The morality of drone attacks against American citizens

Photo: Associated Press

CALIFORNIA February 10, 2013 — One way to lose freedoms is to be distracted by many simultaneous crises. With sequestration, taxes, gun control, women in combat, Benghazi, and confirmation of controversial cabinet appointees all in play, drone strikes in foreign lands sounds almost routine.

But killing American citizens with drones should never be routine.

A recent Department of Justice white paper outlines the legal rationale supporting lethal force against U.S. citizens overseas that are senior operational leaders of al-Qaida, or an associated force. As we wade through due process complexities, war legalities, terminology, and relativistic moral arguments, we should keep a few founding justice principles in mind. 

For United States citizens to take up arms with America’s enemies to kill other Americans is reprehensible and criminal. They’ve rejected any allegiance to our nation and despise the benefits and duties of citizenship. Our Constitution identifies such individuals as traitors subject to capital punishment (Article III Section 3). The conundrum is which, if any, due process rights apply to these traitors under Amendments IV, V, VI and XIV to our Constitution? 

The bedrock of our nation’s justice system is that a person is presumed innocent until proven guilty. The Bible articulates this principle well by stating an allegation will seem right until it’s credibly challenged (Proverbs 18:17). Not surprisingly, for crimes deserving death (such as treason), both scripture and our Constitution agree: Several credible witnesses are required for a conviction (Numbers 35:30; compare U.S. Constitution Article III, Section 3). 

If evidence is available that unambiguously proves a citizen is committing treasonous acts overseas, should there not be an indictment and prosecution, in absentia if necessary, before lethal force is used? If the evidence is dependent upon foreign intelligence sources that may have ulterior motives, then impartial judicial review would help ensure justice for all concerned. Don’t forget, even our nation’s vast intelligence agencies were incapable of accurately assessing Iraq’s WMD capabilities or Saddam Hussein’s intentions. Can we be so sure mistakes won’t be made against our citizens overseas?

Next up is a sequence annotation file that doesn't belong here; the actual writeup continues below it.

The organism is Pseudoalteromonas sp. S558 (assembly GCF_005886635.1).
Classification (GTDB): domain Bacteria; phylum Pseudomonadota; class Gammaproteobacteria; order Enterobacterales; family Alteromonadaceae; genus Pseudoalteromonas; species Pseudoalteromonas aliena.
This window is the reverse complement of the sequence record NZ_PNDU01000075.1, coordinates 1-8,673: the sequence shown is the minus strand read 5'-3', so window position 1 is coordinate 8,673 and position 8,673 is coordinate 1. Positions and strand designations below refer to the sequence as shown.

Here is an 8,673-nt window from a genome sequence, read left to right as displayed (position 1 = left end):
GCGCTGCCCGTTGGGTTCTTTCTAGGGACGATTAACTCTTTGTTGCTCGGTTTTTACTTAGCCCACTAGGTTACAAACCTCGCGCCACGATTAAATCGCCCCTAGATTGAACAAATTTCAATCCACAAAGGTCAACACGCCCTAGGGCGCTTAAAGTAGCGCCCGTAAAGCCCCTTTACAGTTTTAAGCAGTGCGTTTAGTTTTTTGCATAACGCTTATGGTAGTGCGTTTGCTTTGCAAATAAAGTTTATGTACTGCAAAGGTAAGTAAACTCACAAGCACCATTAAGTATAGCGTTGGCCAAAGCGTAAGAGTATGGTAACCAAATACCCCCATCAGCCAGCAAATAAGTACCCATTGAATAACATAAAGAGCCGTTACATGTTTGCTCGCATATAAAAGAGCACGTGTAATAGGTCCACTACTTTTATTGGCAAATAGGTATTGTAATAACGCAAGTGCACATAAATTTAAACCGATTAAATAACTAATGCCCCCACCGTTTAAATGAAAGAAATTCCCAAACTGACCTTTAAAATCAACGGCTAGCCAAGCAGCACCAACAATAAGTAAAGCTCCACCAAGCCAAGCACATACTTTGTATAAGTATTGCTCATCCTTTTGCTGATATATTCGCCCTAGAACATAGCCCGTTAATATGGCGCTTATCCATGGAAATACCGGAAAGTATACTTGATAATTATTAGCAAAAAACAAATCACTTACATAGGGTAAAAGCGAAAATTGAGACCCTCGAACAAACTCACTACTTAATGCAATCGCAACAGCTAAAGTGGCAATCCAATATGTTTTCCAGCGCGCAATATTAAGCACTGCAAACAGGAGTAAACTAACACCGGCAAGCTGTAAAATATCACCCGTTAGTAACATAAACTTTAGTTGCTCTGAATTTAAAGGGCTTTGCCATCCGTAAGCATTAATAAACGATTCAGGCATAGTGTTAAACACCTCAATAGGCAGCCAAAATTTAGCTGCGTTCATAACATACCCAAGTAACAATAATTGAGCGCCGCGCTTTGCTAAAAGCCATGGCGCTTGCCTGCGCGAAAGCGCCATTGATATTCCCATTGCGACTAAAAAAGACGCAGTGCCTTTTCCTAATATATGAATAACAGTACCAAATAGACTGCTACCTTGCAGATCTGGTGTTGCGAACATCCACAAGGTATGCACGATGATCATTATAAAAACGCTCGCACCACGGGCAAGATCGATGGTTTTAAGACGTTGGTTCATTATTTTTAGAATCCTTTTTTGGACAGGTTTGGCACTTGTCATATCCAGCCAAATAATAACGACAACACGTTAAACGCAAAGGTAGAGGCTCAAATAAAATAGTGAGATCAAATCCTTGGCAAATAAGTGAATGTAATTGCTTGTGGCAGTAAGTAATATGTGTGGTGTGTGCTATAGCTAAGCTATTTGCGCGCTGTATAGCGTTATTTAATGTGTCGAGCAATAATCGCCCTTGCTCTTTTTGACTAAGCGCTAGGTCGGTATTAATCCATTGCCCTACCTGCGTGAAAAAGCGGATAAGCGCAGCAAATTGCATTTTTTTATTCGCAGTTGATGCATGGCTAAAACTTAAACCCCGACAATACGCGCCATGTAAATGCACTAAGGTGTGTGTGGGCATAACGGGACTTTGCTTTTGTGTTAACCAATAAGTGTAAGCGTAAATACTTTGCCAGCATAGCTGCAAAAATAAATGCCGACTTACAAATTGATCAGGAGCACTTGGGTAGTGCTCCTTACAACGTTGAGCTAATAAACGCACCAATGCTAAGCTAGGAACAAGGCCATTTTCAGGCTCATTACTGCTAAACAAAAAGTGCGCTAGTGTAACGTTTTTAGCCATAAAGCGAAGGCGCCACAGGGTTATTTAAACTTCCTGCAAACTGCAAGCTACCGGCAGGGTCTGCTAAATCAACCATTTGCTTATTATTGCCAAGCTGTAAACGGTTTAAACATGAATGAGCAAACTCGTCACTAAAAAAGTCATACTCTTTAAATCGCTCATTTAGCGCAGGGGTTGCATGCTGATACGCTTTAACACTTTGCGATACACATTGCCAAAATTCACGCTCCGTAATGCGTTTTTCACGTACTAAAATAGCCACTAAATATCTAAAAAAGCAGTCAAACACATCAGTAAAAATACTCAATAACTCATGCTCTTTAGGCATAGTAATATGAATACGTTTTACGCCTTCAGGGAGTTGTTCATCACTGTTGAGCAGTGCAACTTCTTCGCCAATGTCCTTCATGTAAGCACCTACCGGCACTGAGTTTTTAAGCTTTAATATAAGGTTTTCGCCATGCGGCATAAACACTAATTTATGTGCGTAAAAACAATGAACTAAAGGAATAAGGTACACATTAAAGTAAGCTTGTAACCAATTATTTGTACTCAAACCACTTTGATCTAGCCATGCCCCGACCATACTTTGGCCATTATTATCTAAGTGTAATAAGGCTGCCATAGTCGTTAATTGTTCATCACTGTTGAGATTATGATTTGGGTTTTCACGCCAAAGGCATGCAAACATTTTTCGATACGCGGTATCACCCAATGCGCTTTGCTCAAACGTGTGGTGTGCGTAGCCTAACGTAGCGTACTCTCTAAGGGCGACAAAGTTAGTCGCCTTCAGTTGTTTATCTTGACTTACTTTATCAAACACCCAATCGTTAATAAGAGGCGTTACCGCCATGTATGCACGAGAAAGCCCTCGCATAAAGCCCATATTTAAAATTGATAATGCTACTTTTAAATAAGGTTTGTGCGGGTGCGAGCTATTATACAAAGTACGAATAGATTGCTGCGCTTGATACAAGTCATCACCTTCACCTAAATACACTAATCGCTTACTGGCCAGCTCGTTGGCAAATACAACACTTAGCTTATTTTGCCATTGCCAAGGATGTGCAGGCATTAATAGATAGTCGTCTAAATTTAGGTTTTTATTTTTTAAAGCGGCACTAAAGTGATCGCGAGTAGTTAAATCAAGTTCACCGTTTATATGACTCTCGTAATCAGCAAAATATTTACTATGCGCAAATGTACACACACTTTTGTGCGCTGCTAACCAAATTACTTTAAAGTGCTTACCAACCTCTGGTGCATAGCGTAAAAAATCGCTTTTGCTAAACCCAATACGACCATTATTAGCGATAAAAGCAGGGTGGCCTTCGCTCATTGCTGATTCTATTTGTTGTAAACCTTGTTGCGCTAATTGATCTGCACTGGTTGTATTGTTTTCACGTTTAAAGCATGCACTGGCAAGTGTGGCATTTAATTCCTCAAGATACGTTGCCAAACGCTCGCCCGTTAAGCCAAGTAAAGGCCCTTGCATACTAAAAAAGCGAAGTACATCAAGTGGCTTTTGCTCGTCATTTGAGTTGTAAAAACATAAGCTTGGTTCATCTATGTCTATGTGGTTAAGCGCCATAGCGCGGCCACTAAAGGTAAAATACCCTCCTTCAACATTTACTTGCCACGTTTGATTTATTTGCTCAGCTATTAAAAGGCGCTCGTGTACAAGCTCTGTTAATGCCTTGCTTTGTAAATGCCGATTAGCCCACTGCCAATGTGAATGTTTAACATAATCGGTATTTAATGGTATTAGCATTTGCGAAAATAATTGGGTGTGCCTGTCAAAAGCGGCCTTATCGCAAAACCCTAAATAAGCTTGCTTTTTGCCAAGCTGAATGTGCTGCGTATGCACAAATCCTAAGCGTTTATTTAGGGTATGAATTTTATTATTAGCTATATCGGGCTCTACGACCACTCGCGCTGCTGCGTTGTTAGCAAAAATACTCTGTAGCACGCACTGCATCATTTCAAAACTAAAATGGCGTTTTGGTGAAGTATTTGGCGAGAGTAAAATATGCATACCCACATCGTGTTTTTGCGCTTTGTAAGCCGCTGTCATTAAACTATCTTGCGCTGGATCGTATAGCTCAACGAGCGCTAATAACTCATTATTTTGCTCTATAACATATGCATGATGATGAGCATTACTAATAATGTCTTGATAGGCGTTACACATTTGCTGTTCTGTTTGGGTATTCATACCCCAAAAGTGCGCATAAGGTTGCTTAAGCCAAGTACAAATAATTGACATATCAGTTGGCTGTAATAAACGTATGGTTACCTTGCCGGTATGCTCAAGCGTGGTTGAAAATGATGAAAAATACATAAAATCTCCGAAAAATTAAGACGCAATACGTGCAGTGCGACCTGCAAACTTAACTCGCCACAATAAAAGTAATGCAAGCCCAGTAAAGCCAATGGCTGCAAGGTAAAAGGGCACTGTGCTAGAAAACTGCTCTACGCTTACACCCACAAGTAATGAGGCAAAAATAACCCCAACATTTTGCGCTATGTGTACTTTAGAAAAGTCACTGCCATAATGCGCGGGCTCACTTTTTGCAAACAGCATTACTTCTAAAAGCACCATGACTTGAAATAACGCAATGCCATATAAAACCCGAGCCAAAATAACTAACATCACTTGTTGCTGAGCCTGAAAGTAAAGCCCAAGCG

Using a drone to kill an American on foreign soil doesn’t end the matter. Even when our forces take extreme care to minimize collateral damage, family (including young children), friends, and innocent workers may also be killed. What of their lives? Do the consequences of one person’s sins justifiably apply to everyone in close proximity when they’re killed? (Deuteronomy 24:16). What happens to the rights of those individuals, particularly if forced to become human shields? 

There’s another cause for concern – fluid terminology. The White Paper asserts the targeted individual must be an imminent threat, yet “imminent” doesn’t require clear evidence of any planned attack. Also, an “informed, high level official of the U.S. government” can decide the threat is imminent, that capture is infeasible, and that the citizen is a high ranking operative with “associated forces” (i.e., not limited just to al-Qaida or even “co-belligerents”). Who this decision maker is, and the broadness of interpreting involvement in terrorism is problematic at best and potentially carte blanche for unwarranted killing at worst. 

“Just War” theory supports pre-emptive attacks when an enemy is clearly planning to do us harm. Because terrorists with WMD can cause massive death, early and decisive pre-emption is imperative. If lethal drone attacks are required before an indictment and prosecution can occur, then the government must be required to publicly justify its action afterwards. This open accountability is crucial, since it keeps government responsible in the use of the power entrusted to it by the very citizens being protected. 

Because our rights are precious, the application of the rule of law must not become confused. Unfortunately, the current Administration believes Constitutional protections apply to foreign terrorists (Guantanamo Bay detainees), yet hides details of decisions to kill allegedly traitorous citizens abroad. 

If this confusion continues, what confidence do we have that Executive war powers won’t create special conditions concerning citizens within our own borders, particularly towards those who have a healthy distrust of our government?  

 


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Frank Kacer

Frank Kacer has been writing and lecturing on the applications of a Biblical worldview to the contemporary issues of the day since the mid 1990s. Besides his regular Biblical Politics column with the Washington Times Communities, Frank has authored over 100 op-ed columns for Good News Etc. and the popular Christian Examiner. Frank can be reached at frankkacer@hotmail.com

 

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